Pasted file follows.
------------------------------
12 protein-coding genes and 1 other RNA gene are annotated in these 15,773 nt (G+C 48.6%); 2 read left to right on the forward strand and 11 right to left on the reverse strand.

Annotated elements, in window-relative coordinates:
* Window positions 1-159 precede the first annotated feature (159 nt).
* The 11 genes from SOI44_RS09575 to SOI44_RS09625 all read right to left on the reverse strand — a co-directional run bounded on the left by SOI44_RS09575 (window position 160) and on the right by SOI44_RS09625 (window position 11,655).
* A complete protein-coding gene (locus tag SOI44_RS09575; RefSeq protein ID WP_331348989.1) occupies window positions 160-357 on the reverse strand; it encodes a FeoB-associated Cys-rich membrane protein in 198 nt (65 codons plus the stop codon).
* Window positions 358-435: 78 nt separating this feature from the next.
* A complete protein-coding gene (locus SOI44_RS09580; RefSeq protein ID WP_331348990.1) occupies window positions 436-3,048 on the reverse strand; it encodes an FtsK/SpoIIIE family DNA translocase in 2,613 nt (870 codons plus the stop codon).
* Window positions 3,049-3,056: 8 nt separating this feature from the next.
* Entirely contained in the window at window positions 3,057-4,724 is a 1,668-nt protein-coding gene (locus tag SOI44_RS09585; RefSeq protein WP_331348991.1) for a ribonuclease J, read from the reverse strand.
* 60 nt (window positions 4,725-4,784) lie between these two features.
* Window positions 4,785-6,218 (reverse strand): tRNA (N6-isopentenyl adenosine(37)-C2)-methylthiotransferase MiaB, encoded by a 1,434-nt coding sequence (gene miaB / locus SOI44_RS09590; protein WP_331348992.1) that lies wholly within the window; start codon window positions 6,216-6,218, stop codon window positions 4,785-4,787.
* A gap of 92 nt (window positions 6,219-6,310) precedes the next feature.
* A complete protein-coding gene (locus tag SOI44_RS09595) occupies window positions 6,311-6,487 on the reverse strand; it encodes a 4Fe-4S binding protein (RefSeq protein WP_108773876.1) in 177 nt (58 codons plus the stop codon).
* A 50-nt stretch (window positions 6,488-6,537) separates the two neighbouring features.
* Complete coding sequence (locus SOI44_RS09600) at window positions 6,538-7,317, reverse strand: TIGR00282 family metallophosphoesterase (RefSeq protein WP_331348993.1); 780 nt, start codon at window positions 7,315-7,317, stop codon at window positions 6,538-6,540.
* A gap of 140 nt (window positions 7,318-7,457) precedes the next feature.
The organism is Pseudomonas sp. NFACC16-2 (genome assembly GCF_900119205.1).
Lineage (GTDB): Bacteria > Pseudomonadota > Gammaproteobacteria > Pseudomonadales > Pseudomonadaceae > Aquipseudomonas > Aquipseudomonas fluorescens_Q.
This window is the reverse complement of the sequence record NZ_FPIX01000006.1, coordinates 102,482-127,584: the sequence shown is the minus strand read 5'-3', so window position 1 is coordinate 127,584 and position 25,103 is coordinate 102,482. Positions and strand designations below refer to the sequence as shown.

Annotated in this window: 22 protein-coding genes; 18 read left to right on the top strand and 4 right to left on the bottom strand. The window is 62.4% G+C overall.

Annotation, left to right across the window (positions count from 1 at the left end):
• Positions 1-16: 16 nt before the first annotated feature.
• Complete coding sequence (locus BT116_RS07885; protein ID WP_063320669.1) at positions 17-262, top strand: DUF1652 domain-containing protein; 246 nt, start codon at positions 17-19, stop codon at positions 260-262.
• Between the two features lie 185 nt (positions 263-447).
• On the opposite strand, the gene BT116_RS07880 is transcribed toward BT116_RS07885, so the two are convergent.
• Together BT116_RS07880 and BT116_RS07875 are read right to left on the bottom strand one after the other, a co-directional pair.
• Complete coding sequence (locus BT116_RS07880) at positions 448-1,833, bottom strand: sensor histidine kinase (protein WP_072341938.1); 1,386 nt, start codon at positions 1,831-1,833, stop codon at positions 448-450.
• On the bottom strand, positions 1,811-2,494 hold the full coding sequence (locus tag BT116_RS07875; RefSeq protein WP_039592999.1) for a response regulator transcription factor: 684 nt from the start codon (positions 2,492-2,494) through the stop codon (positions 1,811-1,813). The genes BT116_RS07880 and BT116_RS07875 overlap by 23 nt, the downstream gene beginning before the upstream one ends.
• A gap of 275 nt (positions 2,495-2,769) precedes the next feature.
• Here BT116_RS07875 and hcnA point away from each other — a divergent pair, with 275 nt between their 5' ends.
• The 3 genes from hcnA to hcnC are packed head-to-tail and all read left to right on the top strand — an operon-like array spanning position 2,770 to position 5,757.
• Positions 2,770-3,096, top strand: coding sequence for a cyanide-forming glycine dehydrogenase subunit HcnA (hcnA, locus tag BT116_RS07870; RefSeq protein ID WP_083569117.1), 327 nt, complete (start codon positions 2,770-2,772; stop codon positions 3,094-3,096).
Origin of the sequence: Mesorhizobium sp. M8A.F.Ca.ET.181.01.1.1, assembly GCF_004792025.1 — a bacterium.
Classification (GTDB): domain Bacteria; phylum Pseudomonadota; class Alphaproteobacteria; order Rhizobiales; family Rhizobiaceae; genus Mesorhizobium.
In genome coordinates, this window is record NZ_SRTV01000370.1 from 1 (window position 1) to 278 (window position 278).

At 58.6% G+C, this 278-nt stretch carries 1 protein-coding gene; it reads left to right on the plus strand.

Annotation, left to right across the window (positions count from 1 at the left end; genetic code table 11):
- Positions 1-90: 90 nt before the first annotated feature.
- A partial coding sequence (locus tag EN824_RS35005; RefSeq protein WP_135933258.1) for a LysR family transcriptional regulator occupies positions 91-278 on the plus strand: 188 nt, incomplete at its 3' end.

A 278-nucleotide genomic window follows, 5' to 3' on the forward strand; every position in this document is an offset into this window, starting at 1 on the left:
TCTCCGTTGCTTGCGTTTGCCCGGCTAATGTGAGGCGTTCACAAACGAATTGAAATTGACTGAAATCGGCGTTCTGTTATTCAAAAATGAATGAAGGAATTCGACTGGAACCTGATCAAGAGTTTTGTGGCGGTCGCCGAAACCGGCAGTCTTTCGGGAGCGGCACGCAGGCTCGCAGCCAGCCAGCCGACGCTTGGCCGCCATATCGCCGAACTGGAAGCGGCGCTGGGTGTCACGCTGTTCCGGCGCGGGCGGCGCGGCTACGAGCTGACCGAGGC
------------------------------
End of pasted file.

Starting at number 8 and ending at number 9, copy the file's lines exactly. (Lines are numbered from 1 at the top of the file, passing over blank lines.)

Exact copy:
* Window positions 3,049-3,056: 8 nt separating this feature from the next.
* Entirely contained in the window at window positions 3,057-4,724 is a 1,668-nt protein-coding gene (locus tag SOI44_RS09585; RefSeq protein WP_331348991.1) for a ribonuclease J, read from the reverse strand.